OPINION: Gun control too controlling


At the age of 5, I was given my first gun. It was a Daisy BB gun. Since then, I have shot and handled more powerful and more intimidating guns. Every time I pick up a gun, whether it be one I have shot hundreds of times or something new, I hear the same stream of words in my head that my dad told me the day he gave me my Daisy:

“The gun can be dangerous if handled incorrectly,” he said. “Always keep the muzzle pointed in a safe direction and always treat the gun as if it is loaded, even if you know it is not. All guns need to be treated with respect.”

I believe that “gun control” is knowing how to control a gun. It is constantly knowing and understanding how to correctly use and treat whatever gun is in your possession. It is the ability to use common sense.

The Kansas Board of Regents policy on weapons possession states that a weapon is, “any object or device which will, is designed to or may be readily converted to expel a bullet, shot or shell by the action of an explosive or other propellant.” It continues with more specificity as to what a weapon is considered to be.

I understand the need for a weapons policy in regards to campus safety, but I do not think a policy will hold a shooter back from their intent.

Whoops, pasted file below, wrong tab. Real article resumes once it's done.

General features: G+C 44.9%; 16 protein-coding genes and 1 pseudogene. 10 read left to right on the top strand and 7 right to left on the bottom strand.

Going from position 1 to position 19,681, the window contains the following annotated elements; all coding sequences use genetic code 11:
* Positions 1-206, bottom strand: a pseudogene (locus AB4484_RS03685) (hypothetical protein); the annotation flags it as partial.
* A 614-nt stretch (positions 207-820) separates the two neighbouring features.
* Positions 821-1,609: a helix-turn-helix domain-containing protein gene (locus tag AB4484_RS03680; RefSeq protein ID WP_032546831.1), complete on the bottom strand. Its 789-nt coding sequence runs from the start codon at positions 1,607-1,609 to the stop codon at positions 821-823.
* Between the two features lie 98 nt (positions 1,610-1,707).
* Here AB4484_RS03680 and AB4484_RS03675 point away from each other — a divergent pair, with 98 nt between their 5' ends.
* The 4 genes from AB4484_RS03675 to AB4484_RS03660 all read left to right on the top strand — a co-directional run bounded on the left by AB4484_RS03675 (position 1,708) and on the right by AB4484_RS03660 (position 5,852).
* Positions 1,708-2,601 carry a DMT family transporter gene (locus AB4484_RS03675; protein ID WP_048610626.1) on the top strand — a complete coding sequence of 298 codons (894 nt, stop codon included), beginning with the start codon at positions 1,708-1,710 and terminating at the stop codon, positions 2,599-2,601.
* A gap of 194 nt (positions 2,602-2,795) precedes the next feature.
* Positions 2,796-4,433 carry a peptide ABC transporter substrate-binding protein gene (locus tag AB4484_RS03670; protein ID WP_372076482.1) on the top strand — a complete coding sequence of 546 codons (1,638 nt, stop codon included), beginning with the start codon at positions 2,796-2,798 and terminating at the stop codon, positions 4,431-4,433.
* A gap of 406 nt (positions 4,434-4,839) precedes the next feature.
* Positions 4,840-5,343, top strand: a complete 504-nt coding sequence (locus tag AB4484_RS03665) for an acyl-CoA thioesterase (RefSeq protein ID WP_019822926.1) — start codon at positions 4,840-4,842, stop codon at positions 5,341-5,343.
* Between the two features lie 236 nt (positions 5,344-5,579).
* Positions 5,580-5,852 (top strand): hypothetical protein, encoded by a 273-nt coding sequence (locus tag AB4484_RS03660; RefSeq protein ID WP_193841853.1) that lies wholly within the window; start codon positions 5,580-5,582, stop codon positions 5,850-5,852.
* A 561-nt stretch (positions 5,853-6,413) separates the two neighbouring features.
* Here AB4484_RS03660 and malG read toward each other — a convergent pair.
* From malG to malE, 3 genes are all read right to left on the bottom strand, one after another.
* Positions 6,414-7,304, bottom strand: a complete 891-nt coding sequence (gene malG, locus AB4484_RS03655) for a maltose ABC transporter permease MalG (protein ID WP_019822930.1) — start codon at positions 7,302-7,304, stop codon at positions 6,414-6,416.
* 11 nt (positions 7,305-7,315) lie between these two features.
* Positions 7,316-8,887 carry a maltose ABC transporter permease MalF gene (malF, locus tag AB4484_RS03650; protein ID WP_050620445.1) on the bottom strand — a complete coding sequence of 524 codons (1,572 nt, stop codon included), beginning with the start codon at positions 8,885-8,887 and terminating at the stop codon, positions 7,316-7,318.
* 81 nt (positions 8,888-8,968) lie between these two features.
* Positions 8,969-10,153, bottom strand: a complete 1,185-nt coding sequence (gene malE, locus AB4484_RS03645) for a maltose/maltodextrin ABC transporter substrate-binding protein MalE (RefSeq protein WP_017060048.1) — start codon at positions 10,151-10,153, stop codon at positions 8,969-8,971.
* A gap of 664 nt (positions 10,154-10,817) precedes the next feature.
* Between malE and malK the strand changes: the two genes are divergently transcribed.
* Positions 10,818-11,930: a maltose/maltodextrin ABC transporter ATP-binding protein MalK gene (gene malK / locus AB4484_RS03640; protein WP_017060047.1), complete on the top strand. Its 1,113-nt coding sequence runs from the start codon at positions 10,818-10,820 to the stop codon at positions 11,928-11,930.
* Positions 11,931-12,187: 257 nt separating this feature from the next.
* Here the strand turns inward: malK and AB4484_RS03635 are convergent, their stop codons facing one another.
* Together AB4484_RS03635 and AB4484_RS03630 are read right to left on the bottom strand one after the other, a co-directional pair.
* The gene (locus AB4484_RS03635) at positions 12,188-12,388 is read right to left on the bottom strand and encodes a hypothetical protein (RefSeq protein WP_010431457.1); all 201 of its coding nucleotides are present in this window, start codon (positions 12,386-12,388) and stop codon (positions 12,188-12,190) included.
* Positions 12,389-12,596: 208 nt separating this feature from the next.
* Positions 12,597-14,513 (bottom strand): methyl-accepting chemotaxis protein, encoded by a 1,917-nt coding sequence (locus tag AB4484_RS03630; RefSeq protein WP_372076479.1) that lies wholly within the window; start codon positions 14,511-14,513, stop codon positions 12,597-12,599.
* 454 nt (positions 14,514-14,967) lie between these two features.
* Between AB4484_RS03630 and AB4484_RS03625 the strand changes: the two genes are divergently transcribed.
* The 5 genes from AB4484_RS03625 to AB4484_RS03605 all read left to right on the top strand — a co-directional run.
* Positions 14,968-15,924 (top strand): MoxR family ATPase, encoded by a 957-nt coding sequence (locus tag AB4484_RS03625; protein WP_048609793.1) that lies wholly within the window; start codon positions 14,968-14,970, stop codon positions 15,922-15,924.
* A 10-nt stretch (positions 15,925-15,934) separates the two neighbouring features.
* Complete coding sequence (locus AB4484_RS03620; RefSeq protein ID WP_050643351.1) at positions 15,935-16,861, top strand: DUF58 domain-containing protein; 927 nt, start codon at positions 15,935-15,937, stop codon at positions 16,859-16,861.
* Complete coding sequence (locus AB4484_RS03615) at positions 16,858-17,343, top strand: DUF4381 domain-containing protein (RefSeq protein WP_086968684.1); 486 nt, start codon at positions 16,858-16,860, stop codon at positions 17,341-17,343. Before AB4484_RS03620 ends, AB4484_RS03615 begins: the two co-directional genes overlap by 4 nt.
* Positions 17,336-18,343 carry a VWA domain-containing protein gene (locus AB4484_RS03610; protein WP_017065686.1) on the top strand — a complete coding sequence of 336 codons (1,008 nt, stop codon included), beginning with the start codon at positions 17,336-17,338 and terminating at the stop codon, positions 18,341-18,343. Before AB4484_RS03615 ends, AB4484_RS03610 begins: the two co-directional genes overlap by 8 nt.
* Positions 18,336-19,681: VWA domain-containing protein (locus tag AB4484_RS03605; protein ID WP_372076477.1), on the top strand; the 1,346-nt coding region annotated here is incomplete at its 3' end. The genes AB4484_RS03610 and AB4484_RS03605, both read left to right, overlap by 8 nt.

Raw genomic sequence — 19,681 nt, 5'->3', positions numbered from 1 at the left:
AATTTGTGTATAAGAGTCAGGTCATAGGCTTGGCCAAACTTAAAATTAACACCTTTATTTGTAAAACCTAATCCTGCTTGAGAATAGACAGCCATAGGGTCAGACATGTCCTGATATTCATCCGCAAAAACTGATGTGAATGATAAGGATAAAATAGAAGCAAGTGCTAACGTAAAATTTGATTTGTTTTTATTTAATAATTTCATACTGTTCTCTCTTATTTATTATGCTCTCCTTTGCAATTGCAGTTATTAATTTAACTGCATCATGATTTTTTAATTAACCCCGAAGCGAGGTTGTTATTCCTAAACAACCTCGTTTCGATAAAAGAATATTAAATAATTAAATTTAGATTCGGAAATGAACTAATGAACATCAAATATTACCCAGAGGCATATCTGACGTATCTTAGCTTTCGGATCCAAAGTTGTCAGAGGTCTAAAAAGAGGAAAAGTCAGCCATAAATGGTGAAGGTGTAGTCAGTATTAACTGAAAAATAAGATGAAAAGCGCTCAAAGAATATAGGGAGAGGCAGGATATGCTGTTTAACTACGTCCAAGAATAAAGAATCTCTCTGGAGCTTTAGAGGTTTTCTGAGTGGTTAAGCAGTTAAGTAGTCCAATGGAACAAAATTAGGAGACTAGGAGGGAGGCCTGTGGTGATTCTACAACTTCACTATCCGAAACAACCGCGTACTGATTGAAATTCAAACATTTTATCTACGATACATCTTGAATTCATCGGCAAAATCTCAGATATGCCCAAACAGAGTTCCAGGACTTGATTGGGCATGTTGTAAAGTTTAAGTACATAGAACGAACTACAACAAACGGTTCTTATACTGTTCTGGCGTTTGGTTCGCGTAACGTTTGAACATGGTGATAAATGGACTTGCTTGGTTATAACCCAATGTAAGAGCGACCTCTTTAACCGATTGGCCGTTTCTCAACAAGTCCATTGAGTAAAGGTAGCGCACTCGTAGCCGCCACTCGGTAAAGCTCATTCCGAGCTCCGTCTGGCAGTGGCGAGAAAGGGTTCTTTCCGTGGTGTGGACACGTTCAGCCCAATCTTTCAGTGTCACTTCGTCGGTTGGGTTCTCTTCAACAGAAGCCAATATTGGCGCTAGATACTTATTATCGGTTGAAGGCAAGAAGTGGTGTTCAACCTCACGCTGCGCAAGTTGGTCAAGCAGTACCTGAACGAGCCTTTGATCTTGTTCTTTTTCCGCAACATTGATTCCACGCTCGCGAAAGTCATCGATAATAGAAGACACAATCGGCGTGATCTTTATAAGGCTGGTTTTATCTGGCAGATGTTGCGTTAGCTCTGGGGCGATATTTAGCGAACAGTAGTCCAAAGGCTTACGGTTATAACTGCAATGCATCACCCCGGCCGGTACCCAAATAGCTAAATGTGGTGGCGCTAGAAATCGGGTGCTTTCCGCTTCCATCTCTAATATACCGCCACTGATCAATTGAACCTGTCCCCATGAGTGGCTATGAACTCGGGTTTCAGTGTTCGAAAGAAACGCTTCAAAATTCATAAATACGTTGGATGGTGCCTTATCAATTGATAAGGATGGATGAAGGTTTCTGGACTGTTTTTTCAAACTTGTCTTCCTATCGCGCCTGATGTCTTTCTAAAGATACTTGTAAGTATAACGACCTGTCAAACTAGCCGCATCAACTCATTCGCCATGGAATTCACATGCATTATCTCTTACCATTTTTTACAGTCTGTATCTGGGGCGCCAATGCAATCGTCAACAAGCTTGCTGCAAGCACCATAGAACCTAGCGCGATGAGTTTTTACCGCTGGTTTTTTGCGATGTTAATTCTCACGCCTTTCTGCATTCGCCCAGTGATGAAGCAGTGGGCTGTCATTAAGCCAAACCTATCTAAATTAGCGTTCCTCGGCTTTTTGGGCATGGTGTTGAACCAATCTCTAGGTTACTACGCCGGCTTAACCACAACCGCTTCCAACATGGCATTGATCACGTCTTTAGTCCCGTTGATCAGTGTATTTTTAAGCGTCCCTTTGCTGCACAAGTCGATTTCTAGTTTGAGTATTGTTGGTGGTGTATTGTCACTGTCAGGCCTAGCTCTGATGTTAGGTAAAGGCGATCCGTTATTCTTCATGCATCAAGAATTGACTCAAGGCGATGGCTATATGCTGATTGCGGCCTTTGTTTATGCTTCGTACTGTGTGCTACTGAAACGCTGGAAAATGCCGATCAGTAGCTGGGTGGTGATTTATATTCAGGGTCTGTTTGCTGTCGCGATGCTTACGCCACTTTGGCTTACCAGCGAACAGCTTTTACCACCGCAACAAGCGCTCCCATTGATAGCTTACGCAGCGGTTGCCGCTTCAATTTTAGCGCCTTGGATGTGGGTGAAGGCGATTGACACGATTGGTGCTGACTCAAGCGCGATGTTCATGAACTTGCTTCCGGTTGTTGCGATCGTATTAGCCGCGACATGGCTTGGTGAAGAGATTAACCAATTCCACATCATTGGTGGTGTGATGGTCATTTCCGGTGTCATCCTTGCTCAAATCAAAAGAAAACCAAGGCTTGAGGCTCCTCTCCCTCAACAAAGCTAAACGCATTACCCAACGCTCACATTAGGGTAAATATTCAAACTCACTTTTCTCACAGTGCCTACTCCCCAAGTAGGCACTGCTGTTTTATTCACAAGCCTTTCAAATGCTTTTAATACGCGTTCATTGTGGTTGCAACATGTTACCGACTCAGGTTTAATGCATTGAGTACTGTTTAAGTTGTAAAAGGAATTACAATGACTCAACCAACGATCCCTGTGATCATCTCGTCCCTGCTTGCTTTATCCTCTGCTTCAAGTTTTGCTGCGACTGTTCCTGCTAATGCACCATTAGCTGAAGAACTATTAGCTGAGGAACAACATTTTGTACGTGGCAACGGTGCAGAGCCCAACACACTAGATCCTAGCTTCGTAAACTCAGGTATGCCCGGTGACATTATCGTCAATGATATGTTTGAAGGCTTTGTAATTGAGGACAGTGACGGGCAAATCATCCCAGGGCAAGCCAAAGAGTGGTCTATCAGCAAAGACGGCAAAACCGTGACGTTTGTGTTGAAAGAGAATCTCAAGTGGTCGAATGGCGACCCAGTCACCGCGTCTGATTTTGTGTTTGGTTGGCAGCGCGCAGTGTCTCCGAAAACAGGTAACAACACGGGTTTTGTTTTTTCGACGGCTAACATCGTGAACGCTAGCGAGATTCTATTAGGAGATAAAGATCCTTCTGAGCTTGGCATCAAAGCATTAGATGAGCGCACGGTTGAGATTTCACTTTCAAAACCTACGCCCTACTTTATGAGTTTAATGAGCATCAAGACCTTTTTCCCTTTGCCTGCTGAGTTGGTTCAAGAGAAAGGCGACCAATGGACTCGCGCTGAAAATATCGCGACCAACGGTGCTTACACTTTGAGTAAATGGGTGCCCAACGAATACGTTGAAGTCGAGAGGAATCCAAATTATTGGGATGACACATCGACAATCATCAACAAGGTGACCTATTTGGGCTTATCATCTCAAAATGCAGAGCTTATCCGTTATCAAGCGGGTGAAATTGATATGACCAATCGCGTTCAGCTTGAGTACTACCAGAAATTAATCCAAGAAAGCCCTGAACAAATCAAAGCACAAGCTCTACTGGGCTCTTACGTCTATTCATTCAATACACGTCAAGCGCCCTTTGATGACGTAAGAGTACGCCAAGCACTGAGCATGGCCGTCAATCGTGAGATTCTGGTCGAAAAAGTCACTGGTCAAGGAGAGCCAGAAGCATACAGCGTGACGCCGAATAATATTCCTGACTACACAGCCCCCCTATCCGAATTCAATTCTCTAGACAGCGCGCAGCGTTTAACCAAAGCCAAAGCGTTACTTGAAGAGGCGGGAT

In 2013, a provision was created where colleges and universities in Kansas could not prohibit people carrying concealed guns unless a building has “adequate security measures.” The institutions governing boards can request an exemption prohibiting concealed weapons for up to four years, according to the National Conference of State Legislatures.

K-State has not had a change in the weapons policy since 2009, and concealed carry or open carry is not allowed on campus. I have always felt safe on campus with the exception of walking alone at night. I am grateful for the universities’ safety apps, LiveSafe and Wildcat Walk, but neither makes me feel safer when walking on campus alone at night, even with a police officer next to me. If I were up against someone with the intent of killing or hurting me with no sort of protection of my own, there is no doubt in my mind I would lose that fight.

As of Wednesday, Kansas adults are allowed to carry concealed handguns, loaded or unloaded, after the Senate endorsed legislation. Kansans do not have to obtain a state license or participate in a firearms safety course beforehand, according to The Topeka-Capital Journal. I believe that K-State should follow in this legislation’s footsteps.

I would feel safer if I was allowed to carry a gun on campus. Although I may not ever have to use it, having a gun as personal protection would make me feel a lot safer. The minimum age for open carry in Kansas is 18 years old. There is no reason I should not be able to exercise my right when walking on state ground or university property.

Jena Ernsting is a freshman in agricultural communications and journalism.